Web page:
ACT, the leadership team of the Thunderbird alumni network, has already launched a number of activities, such as monthly chapter leader conference calls. Some other plans have been held back by the school’s financial limitations and by the need to await completion of the merger with Arizona State University (ASU). ACT is using this period of transition to strategize and plan for the exciting future that we anticipate.

To assure that alumni continue to benefit from Thunderbird’s reputation as the leading graduate school for global management, ACT will continue to inform Thunderbird’s negotiating team about the desires of alumni regarding the things that make our school distinctive and valuable. We are addressing both the academic side of the school — advocating high admissions standards and a truly global curriculum – as well as the key alumni areas of interest – preserving the “Thunderbird mystique” and the way that the alumni network can be structured for maximum effectiveness. 

Thunderbird’s reputation will reach its greatest heights when employers reward graduates with responsible positions and high salaries. ACT and the ARO are involving alumni in recruiting prospective students and in coaching current students to make sure that each new Thunderbird is a credit to the school. We have recently seen enhanced career services for alumni, and we look to expand those efforts with ASU. 

Our strategy for improving connections between alumni touches numerous points. Through our One Thunderbird initiative, we have met, spoken with and corresponded with hundreds of alumni from various backgrounds, regions and points of view to bring all alumni together for the good of the school.

Much of our strategy is focused on our alumni chapters. Through the new platform of monthly conference calls, we are providing our chapter leaders with input and support to build engagement and participation in chapter activities.  Through this process, our chapter leaders have had unprecedented access to representatives of the board of trustees and the school as well as an opportunity to participate in a call with the ASU President, Dr. Crow, back in July.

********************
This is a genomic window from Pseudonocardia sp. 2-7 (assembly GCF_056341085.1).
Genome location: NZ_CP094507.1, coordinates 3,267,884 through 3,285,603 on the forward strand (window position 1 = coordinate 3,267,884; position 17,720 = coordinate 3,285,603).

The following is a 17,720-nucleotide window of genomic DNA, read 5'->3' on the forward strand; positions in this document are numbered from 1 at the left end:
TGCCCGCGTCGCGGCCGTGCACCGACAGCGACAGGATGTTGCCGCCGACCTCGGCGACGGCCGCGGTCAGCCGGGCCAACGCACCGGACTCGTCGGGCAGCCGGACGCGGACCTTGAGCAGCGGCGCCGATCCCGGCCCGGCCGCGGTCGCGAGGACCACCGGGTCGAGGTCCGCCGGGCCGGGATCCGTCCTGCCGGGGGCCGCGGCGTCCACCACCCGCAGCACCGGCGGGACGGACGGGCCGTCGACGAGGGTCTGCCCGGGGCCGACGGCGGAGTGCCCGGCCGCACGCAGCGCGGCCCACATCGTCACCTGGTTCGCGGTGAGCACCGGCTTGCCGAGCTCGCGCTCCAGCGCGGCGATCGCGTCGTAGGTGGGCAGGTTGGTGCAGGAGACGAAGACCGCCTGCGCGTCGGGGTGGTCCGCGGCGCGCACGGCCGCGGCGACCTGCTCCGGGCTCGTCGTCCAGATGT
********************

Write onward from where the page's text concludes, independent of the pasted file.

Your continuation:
Following the success of the recent European reunion in Dubrovnik, ACT is working to increase the school’s support for future alumni reunions. New regional gatherings for chapter leaders have also been added to the development agenda. 

ACT’s communications committee and alumni services committee have already contributed to fostering connections through regular alumni digests, timely information on the Thunderbird web site and an improved mobile phone application. We will continue to develop and expand alumni communications to boost engagement. Additional benefits and services are also being researched as we will benefit from the resources of the ASU alumni organization once the deal is closed in December. 

While some uncertainty remains about the next chapter in the history of our alumni network, ACT believes that we will see increased resources, an influx of new members, an array of new networking opportunities, and a series of positive developments that will enhance the value of the Thunderbird brand. We expect to see alumni engaged, active, and receiving more benefit than ever from the Thunderbird global alumni network.

The strategy of the Thunderbird alumni community is your strategy. The members of ACT are committed to harnessing the power of our unique community for the benefit of all alumni and our school, the Thunderbird School of Global Management. Your input, questions and opinions are always welcome. Please feel free to contact us at ACT@global.t-bird.edu 


I believe that we can create a better world!

By Anthony J. van der Hoek ’89, Alumni Council of Thunderbird

Change is an inevitable thing in life; it is life itself…

In my tenure on the Thunderbird Global Council (TGC), we had a great deal of debate about changing the curriculum and delivery methods for the Thunderbird degree programs. One of the major changes was the shift from the Master of International Management (MIM) to a Master of Business Administration (MBA). Some students and some alumni were upset and said that it would make us just the same as everyone else, that we would be copycats, following what others have and thus not differentiated… and that it would impact the brand of the school and our ranking. And yet, the change was made and many alumni chose to change their degrees from MIM to MBA. I did not.

Then the administration came with another change: adding e-learning, online courses, etc. Again some alumni and students said that it would detract from the MIM that was being delivered… Students and some alumni were not sure that e-learning was good for the program or the institution. Maybe people would get us confused with the University of Phoenix. I voted for e-learning and the online Global MBA. Well, as it happens, T-Bird e-learning programs have been incredibly successful… as we all know.